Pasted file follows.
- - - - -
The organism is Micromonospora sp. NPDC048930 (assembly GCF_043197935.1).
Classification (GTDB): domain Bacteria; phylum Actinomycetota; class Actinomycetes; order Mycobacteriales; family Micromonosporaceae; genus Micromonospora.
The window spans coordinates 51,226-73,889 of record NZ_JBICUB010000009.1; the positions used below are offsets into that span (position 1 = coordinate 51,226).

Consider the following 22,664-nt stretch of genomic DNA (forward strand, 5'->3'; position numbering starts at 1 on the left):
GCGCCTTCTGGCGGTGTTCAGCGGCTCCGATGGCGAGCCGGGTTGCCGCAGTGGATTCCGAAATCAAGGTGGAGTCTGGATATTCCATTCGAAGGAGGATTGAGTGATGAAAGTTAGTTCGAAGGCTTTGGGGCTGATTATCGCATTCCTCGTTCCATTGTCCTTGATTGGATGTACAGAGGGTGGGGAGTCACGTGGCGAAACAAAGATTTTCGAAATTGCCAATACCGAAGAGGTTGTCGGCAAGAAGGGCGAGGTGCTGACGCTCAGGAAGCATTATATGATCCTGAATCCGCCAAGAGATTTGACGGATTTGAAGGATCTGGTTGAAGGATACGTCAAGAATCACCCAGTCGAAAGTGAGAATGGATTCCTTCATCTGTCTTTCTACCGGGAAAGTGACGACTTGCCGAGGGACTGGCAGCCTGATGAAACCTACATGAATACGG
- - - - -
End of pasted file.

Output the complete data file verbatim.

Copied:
The organism is Micromonospora sp. NPDC048930 (assembly GCF_043197935.1).
Classification (GTDB): domain Bacteria; phylum Actinomycetota; class Actinomycetes; order Mycobacteriales; family Micromonosporaceae; genus Micromonospora.
The window spans coordinates 51,226-73,889 of record NZ_JBICUB010000009.1; the positions used below are offsets into that span (position 1 = coordinate 51,226).

Consider the following 22,664-nt stretch of genomic DNA (forward strand, 5'->3'; position numbering starts at 1 on the left):
GCGCCTTCTGGCGGTGTTCAGCGGCTCCGATGGCGAGCCGGGTTGCCGCAGTGGATTCCGAAATCAAGGTGGAGTCTGGATATTCCATTCGAAGGAGGATTGAGTGATGAAAGTTAGTTCGAAGGCTTTGGGGCTGATTATCGCATTCCTCGTTCCATTGTCCTTGATTGGATGTACAGAGGGTGGGGAGTCACGTGGCGAAACAAAGATTTTCGAAATTGCCAATACCGAAGAGGTTGTCGGCAAGAAGGGCGAGGTGCTGACGCTCAGGAAGCATTATATGATCCTGAATCCGCCAAGAGATTTGACGGATTTGAAGGATCTGGTTGAAGGATACGTCAAGAATCACCCAGTCGAAAGTGAGAATGGATTCCTTCATCTGTCTTTCTACCGGGAAAGTGACGACTTGCCGAGGGACTGGCAGCCTGATGAAACCTACATGAATACGG